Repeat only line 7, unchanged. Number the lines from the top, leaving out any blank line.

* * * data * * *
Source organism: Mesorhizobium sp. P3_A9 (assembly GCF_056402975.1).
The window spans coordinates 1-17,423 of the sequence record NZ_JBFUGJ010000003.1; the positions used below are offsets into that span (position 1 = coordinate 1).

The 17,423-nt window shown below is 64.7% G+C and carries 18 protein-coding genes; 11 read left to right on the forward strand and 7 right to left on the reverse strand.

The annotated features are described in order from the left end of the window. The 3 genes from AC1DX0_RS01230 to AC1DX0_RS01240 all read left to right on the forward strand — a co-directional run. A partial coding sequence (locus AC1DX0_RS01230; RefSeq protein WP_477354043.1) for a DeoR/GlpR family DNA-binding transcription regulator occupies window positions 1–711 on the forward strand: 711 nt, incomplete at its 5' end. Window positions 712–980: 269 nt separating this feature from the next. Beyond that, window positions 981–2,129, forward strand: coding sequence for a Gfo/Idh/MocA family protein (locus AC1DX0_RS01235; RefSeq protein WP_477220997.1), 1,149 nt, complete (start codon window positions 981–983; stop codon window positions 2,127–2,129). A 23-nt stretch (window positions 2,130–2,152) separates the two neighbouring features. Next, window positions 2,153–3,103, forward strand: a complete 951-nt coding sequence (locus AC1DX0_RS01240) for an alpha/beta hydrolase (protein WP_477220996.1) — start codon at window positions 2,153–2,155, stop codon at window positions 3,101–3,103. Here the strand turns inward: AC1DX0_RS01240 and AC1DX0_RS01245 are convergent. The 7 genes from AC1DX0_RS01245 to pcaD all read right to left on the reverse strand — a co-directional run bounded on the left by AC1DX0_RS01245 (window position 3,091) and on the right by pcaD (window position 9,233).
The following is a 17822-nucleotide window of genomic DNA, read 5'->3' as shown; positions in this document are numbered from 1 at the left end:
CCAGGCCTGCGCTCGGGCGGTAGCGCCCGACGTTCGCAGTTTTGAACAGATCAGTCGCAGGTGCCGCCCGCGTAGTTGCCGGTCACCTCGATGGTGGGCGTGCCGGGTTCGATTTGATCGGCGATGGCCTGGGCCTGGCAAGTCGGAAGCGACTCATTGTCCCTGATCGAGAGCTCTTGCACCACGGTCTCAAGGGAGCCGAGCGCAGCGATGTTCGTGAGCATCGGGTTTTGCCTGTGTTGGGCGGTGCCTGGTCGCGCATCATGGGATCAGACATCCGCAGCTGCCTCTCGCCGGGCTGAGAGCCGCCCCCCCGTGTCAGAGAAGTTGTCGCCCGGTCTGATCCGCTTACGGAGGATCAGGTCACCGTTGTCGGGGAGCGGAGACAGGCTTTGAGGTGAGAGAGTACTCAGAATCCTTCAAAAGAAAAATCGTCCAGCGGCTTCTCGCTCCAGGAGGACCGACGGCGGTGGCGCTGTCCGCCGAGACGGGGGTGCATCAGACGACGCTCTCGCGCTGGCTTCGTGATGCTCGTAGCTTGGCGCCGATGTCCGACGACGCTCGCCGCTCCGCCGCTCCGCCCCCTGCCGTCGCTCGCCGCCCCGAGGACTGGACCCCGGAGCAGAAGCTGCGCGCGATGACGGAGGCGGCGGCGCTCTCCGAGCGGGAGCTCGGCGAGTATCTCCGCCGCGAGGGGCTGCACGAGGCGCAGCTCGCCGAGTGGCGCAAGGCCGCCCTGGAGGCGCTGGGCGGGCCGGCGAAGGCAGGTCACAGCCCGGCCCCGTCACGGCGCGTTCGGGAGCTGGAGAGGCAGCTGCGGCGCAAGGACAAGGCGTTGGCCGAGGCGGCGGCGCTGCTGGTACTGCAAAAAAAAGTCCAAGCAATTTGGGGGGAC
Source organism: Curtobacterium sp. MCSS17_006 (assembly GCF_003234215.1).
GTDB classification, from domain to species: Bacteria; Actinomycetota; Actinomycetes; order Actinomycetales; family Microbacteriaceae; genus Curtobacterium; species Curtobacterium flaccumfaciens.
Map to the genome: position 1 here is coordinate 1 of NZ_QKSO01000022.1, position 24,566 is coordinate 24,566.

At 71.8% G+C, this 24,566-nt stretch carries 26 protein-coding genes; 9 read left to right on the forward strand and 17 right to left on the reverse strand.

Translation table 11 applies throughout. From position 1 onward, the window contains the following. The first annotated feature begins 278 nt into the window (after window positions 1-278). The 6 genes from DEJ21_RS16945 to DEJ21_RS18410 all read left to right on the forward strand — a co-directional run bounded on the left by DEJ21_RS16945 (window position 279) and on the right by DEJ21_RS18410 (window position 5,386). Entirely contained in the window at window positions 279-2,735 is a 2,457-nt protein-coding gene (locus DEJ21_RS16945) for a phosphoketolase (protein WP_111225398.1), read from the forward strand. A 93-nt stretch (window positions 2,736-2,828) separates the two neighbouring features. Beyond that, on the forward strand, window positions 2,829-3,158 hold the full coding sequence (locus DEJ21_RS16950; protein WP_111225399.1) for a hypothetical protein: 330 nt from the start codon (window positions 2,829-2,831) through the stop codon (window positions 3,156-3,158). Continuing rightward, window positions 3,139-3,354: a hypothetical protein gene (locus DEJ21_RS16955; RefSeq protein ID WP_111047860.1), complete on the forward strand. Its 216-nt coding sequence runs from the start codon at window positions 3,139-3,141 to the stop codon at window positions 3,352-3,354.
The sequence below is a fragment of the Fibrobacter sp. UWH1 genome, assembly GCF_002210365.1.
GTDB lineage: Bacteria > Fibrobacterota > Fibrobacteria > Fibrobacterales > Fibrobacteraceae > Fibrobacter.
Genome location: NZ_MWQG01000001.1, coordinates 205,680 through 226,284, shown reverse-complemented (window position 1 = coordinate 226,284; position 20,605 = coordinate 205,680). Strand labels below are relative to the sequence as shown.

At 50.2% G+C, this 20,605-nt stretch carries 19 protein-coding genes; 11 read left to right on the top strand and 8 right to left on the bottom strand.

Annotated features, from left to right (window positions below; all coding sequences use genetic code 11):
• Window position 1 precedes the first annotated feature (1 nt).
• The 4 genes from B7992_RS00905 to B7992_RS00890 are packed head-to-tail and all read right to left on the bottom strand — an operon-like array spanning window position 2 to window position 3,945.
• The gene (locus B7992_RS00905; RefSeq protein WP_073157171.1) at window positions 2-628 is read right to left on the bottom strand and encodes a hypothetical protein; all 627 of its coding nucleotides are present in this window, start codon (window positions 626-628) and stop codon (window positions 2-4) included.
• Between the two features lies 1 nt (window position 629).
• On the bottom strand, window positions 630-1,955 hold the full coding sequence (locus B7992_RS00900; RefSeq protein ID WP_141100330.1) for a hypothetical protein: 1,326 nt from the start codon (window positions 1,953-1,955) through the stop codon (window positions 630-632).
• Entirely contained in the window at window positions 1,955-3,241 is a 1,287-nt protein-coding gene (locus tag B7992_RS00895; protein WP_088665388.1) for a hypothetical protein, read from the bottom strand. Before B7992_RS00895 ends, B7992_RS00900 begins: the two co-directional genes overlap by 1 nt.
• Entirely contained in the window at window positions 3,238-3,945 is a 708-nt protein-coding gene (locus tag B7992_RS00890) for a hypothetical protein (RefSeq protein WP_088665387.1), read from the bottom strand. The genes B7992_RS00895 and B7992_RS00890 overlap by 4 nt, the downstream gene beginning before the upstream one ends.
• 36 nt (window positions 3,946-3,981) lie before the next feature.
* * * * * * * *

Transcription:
Source organism: Curtobacterium sp. MCSS17_006 (assembly GCF_003234215.1).